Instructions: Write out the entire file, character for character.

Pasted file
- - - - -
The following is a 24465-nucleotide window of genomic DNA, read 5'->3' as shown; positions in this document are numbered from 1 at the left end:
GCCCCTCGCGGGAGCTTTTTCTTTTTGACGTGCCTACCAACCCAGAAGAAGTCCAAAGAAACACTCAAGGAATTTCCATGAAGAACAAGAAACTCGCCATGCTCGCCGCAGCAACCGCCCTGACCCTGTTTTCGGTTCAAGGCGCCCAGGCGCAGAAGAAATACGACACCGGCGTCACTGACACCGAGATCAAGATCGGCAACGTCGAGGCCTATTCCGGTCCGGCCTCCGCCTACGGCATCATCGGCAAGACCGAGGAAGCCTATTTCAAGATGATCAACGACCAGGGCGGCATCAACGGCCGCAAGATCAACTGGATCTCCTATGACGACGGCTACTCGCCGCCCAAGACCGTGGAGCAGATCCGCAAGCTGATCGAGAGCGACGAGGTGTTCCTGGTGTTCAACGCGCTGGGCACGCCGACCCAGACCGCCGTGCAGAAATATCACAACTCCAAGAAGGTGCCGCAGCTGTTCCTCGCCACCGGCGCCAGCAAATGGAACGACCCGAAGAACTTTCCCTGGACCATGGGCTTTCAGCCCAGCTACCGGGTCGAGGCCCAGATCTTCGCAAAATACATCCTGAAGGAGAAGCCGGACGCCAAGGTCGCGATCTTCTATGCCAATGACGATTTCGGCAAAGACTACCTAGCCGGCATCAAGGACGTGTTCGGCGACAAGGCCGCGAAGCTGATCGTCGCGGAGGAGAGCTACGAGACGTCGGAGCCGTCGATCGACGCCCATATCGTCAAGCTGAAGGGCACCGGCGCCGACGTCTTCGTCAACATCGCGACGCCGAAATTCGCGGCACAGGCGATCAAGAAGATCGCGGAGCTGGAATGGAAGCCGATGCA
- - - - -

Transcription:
The following is a 24465-nucleotide window of genomic DNA, read 5'->3' as shown; positions in this document are numbered from 1 at the left end:
GCCCCTCGCGGGAGCTTTTTCTTTTTGACGTGCCTACCAACCCAGAAGAAGTCCAAAGAAACACTCAAGGAATTTCCATGAAGAACAAGAAACTCGCCATGCTCGCCGCAGCAACCGCCCTGACCCTGTTTTCGGTTCAAGGCGCCCAGGCGCAGAAGAAATACGACACCGGCGTCACTGACACCGAGATCAAGATCGGCAACGTCGAGGCCTATTCCGGTCCGGCCTCCGCCTACGGCATCATCGGCAAGACCGAGGAAGCCTATTTCAAGATGATCAACGACCAGGGCGGCATCAACGGCCGCAAGATCAACTGGATCTCCTATGACGACGGCTACTCGCCGCCCAAGACCGTGGAGCAGATCCGCAAGCTGATCGAGAGCGACGAGGTGTTCCTGGTGTTCAACGCGCTGGGCACGCCGACCCAGACCGCCGTGCAGAAATATCACAACTCCAAGAAGGTGCCGCAGCTGTTCCTCGCCACCGGCGCCAGCAAATGGAACGACCCGAAGAACTTTCCCTGGACCATGGGCTTTCAGCCCAGCTACCGGGTCGAGGCCCAGATCTTCGCAAAATACATCCTGAAGGAGAAGCCGGACGCCAAGGTCGCGATCTTCTATGCCAATGACGATTTCGGCAAAGACTACCTAGCCGGCATCAAGGACGTGTTCGGCGACAAGGCCGCGAAGCTGATCGTCGCGGAGGAGAGCTACGAGACGTCGGAGCCGTCGATCGACGCCCATATCGTCAAGCTGAAGGGCACCGGCGCCGACGTCTTCGTCAACATCGCGACGCCGAAATTCGCGGCACAGGCGATCAAGAAGATCGCGGAGCTGGAATGGAAGCCGATGCA